AFRICOM Sees Growing Threat from ISIS Affiliate
An Islamic State affiliate operating under the radar in western Africa now poses a more significant threat to the region than the notorious Boko Haram terrorist group, U.S. military officials say. The Islamic State West Africa, made up of former Boko Haram fighters, broke away from its parent group about 2016 after internal power struggles. The group, which maintains loose ties to the core ISIS leadership in Syria and Iraq, has taken on more sophisticated battlefield tactics than Boko Haram and is making inroads among local populations, U.S. Africa Command officials said. “Our greater concern now is the splinter group,” Col. Stephen Wertz, who manages AFRICOM efforts in western Africa, said on Friday. “We see them as a longer term strategic threat.” Stars and Stripes

AU Deploys Election Observers in Djibouti
The African Union (AU) has deployed its election observers in Djibouti, for the legislative elections scheduled to take place on Friday in the Horn of African nation. The Chairperson of the AU Commission, Moussa Faki Mahamat, has deployed the AU election observation mission (AUEOM) led by Anicet-Georges Dologuele, former Prime Minister of the Central African Republic (CAR), according to a statement from the pan-African bloc on Monday. The mission is composed of 38 members, including, ambassadors accredited to the AU in Addis Ababa, pan-African parliamentarians, heads of institutions in charge of elections and members of organizations of the African civil society. Xinhua

Rumors Feed a Surge in Migrants to Agadez
The central city of Agadez has long been a common stopover for migrants and refugees passing through the country. Many, however, have recently chosen to remain there for the time being. The mayor of Agadez, Rhissa Feltou, says that there has been a major surge of Sudanese nationals coming to Agadez lately, “but also other countries where I don’t have enough information to go into detail about nationalities and numbers.” In addition to their numbers, there have also been changes in the demographic profiles of migrants and refugees passing through Agadez. “We have had an increase in the numbers of Sudanese asylum seekers and refugees coming from Libya to Agadez. All of them say that they’ve been experiencing situations of extreme violence there,” Louise Donovan, a field officer working for the UN High Commissioner for Refugees (UNHCR) in Niger, told InfoMigrants. Deutsche Welle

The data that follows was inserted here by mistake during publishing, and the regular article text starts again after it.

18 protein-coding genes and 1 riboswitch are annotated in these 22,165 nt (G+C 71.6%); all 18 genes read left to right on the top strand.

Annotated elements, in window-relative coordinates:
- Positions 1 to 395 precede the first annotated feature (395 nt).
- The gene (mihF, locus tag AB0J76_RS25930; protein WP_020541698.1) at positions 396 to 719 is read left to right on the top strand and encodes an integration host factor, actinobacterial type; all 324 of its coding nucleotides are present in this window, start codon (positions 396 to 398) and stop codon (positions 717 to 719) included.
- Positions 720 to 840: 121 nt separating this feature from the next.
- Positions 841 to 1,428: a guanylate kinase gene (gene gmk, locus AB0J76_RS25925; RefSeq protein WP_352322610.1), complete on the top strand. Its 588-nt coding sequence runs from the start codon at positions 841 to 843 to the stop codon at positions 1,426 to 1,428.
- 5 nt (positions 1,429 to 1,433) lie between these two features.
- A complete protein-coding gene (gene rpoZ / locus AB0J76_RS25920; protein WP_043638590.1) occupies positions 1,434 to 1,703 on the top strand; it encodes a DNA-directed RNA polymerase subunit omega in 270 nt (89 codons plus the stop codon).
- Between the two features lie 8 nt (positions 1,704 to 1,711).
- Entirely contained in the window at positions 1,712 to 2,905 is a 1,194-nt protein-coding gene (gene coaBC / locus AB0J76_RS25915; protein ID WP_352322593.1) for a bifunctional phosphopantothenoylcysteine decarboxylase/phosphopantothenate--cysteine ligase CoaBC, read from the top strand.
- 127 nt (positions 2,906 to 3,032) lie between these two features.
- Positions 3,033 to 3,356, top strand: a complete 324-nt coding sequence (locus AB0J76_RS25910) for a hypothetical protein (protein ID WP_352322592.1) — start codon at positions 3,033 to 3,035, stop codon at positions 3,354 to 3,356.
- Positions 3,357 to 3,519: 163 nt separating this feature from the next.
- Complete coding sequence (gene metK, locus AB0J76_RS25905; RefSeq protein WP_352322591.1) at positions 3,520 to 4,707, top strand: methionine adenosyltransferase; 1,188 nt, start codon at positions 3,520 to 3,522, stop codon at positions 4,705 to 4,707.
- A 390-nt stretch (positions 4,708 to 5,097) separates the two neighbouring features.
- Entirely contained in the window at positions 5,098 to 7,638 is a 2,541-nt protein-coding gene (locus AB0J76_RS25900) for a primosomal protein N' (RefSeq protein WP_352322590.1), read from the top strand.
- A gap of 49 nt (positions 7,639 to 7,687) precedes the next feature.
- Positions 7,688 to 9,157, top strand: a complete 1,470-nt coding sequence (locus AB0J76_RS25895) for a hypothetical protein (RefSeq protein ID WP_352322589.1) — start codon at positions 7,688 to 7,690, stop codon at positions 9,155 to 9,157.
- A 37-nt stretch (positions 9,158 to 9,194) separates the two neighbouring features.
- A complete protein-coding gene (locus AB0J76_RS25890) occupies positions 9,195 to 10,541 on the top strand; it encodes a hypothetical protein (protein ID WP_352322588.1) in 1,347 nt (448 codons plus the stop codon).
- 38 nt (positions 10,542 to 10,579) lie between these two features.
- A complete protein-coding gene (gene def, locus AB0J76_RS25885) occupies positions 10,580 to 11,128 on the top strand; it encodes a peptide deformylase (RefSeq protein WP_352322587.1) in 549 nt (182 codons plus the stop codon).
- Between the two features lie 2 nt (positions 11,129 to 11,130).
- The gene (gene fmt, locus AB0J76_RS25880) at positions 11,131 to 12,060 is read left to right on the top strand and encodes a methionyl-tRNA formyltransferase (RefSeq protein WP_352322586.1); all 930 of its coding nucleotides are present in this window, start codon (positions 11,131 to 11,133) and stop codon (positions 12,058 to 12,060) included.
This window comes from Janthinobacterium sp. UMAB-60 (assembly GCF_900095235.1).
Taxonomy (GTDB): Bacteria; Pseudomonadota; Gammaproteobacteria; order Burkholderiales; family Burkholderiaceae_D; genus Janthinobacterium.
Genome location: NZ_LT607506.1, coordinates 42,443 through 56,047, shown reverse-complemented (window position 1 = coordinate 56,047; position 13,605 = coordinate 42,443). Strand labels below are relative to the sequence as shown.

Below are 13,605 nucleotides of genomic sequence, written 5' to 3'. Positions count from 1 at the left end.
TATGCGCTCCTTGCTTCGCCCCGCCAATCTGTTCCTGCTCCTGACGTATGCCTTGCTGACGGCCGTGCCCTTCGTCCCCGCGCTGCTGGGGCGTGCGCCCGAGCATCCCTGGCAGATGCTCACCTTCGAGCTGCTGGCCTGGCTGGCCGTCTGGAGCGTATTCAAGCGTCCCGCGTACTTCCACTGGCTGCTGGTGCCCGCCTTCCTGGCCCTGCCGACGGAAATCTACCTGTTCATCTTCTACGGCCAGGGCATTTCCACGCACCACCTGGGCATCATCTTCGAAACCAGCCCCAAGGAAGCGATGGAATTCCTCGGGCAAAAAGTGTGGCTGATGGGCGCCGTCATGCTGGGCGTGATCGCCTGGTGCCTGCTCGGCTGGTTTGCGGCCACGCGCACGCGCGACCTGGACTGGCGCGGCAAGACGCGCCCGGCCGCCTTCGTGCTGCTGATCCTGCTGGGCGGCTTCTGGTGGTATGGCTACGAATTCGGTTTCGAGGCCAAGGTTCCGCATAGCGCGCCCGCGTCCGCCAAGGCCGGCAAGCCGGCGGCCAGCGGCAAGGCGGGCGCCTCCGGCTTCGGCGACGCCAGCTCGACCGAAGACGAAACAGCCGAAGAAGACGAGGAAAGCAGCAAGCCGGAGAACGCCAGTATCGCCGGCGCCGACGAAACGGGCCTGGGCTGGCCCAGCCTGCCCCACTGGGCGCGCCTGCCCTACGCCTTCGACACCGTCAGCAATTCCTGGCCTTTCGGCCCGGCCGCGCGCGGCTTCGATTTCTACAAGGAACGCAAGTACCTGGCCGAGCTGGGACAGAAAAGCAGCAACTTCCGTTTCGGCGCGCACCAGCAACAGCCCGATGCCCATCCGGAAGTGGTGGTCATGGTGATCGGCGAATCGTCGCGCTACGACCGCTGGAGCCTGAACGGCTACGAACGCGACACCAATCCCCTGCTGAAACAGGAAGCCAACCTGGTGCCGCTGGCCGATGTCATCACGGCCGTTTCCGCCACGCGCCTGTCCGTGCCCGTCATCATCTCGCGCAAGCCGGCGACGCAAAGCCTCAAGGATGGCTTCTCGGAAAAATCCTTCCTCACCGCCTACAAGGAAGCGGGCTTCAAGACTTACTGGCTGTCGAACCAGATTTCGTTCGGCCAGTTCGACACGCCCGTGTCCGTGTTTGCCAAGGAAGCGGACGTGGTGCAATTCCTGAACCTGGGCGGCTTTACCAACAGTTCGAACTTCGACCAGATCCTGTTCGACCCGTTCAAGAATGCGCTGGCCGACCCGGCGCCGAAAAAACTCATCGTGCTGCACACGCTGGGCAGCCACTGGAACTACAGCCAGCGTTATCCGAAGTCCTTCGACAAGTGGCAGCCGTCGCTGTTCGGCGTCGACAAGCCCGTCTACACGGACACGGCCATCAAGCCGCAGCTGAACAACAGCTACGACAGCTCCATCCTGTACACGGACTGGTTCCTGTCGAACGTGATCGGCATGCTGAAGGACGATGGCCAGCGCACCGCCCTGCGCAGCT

Mozambique Rubbish Dump Collapse Kills 17 after Heavy Rains
At least 17 people have been killed after heavy rains caused the partial collapse of a rubbish dump in Mozambique. A 15-metre high pile of rubbish collapsed, destroying seven houses, and rescuers fear more bodies may be buried under the debris. The accident, at the Hulene landfill, six miles from the centre of the capital, Maputo, happened at 3am local time. Families living close to the site have fled their homes fearing another collapse. Reports suggest the houses were built illegally and officials had previously asked residents to leave. The Independent